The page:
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Passive covert channels in the Linux kernel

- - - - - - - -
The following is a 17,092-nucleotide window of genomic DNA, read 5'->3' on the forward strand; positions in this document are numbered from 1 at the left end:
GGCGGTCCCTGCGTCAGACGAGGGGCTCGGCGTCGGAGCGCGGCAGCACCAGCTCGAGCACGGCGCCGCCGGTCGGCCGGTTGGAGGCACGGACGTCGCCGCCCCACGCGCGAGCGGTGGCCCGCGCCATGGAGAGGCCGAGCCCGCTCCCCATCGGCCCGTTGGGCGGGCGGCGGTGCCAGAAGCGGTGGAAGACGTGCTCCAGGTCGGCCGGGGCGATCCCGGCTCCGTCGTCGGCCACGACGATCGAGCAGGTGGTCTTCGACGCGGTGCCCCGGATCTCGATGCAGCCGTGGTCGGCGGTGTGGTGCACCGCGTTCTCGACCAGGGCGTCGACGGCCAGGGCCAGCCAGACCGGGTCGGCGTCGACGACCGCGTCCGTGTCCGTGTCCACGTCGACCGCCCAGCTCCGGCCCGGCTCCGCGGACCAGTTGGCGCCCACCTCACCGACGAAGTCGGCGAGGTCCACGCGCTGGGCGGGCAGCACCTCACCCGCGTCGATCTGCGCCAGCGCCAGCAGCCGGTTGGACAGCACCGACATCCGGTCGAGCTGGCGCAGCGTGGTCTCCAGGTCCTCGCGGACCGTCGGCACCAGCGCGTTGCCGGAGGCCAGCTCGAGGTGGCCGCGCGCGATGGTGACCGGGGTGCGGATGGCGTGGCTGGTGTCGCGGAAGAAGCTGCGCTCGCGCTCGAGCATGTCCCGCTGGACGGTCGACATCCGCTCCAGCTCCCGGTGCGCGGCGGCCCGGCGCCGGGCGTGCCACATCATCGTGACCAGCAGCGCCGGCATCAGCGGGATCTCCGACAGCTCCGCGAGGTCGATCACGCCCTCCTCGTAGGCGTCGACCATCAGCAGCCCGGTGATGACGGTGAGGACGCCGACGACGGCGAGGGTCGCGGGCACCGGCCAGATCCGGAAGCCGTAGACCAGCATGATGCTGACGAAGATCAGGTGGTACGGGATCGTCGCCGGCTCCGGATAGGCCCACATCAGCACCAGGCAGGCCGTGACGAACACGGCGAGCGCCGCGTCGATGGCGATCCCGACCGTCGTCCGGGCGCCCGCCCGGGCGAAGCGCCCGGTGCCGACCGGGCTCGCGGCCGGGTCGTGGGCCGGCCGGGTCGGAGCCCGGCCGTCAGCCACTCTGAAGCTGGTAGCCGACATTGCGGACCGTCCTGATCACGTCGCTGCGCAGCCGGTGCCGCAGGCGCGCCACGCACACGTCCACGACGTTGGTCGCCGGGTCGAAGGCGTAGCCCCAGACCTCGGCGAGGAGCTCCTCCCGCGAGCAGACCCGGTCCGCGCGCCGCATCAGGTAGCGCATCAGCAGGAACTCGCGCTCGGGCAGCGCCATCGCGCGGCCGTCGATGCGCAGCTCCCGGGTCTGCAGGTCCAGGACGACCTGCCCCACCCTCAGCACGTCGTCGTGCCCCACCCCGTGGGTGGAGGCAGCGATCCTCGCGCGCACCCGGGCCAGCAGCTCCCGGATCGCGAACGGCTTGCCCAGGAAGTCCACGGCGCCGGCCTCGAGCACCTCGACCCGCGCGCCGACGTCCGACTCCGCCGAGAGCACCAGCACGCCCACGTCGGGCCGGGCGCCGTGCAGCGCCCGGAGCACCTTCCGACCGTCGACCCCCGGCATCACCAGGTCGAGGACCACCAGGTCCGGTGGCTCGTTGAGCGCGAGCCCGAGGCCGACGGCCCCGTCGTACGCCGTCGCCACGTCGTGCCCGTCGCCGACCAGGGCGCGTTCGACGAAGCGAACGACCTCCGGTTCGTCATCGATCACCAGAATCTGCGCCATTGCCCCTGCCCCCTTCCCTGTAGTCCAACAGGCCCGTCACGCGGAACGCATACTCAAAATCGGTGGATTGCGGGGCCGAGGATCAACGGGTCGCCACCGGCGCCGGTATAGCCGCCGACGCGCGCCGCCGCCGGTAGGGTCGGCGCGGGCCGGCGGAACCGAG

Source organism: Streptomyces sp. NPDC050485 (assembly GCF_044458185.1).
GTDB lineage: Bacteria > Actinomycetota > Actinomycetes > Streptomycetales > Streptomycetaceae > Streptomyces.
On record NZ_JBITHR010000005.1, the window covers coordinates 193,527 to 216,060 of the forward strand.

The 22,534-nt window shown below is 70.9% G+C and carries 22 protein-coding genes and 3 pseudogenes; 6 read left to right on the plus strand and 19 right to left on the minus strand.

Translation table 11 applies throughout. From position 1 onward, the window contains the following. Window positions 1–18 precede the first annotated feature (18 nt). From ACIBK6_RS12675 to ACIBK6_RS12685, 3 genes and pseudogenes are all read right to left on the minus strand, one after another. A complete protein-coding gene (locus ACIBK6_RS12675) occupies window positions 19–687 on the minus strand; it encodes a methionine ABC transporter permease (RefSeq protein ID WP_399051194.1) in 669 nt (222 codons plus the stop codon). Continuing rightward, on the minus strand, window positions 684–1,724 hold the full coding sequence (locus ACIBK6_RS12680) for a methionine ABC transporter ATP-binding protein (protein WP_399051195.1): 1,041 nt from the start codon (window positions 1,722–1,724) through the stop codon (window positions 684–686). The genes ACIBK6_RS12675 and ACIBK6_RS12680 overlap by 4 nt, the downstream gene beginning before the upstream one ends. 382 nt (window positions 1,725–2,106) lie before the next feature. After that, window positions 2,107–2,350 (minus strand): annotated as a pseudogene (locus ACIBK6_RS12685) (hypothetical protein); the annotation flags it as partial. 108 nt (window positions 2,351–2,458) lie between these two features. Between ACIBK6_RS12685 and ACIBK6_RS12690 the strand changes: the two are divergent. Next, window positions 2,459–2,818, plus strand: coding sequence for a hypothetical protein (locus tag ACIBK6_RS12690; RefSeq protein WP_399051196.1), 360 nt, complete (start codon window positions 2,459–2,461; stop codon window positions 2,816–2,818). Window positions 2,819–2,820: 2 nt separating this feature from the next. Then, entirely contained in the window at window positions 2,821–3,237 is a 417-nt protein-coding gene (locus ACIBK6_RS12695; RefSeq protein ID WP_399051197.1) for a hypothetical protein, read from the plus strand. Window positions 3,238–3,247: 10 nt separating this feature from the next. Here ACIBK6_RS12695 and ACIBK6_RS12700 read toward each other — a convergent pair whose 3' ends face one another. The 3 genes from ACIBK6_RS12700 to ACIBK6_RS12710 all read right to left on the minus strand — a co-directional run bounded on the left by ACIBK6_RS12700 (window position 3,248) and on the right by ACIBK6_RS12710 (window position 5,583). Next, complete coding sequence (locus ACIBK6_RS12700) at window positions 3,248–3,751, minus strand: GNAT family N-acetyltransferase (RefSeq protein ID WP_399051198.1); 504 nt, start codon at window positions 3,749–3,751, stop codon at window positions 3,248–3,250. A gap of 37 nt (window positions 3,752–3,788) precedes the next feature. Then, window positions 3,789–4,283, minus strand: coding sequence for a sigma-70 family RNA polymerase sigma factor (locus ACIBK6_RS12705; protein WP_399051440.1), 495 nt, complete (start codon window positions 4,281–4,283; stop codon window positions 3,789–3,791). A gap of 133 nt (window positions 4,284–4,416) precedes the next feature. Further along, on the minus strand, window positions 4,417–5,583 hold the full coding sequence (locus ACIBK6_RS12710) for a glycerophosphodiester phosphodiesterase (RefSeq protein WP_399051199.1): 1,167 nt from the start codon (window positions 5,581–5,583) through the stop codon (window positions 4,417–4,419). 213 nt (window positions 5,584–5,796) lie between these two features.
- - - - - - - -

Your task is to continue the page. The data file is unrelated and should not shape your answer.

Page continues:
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The presentation will describe the idea of passive covert channels (PCC). By passive covert channels, one means a specific kind of CC, which does not generate its own traffic. A PCC only changes some fields in the packets generated by a legitimate user (or processes) of the compromised host. For example, a PCC can be implemented as a kernel module which will change the Initial Sequence Number (ISN) in all (or only some) outgoing TCP connections. The new ISNs will carry the secret message, which could be, for example, the password sniffed by malicious software running on the compromised machine. A passive covert channel will be very hard to detect, since the packets used for carrying the message are beyond any suspicion. The idea of a PCC seems very simple, but it must be carefully implemented so as to not disturb normal user operations. In the example implementation mentioned above, this means that the kernel module, which changes the ISN numbers for every outgoing SYN packet, must also change the ACK number for incoming packets back to the proper value and in addition not forget about changing later SEQ numbers in the consecutive outgoing packets belonging to the same TCP connection. During the lecture, a quick overview of how packets are handled by the Linux kernel will be presented. The focus will be put on the new NAPI based kernels (>2.4.20 & 2.6). The detailed kernel execution path (network subsystem map) will be shown. This path is traversed when new packets come into the network interface and terminates when they reach the transport layer (as well as the opposite direction) or are forwarded to another host. After this, afew possibilities of how to insert on-the-fly packet changers (like a PCC) will be discussed. The PCC idea will be demonstrated with proof-of-concept code that implements an ISN based TCP passive covert channel in the Linux kernel. The presented software can be very useful when it is combined with information gathering software, like a password sniffer. It also provides a simple protocol, which ensures the integrity of the transmitted messages as well as forcing retransmissions in the case of lost packets. Finally, different approaches to detection will be discussed and will be supported by some live demos as well. The detection part of the presentation will include host based methods and also some ideas about building network based detectors. Host based detection issues will be closely related to the more general problem of detecting a system compromise.

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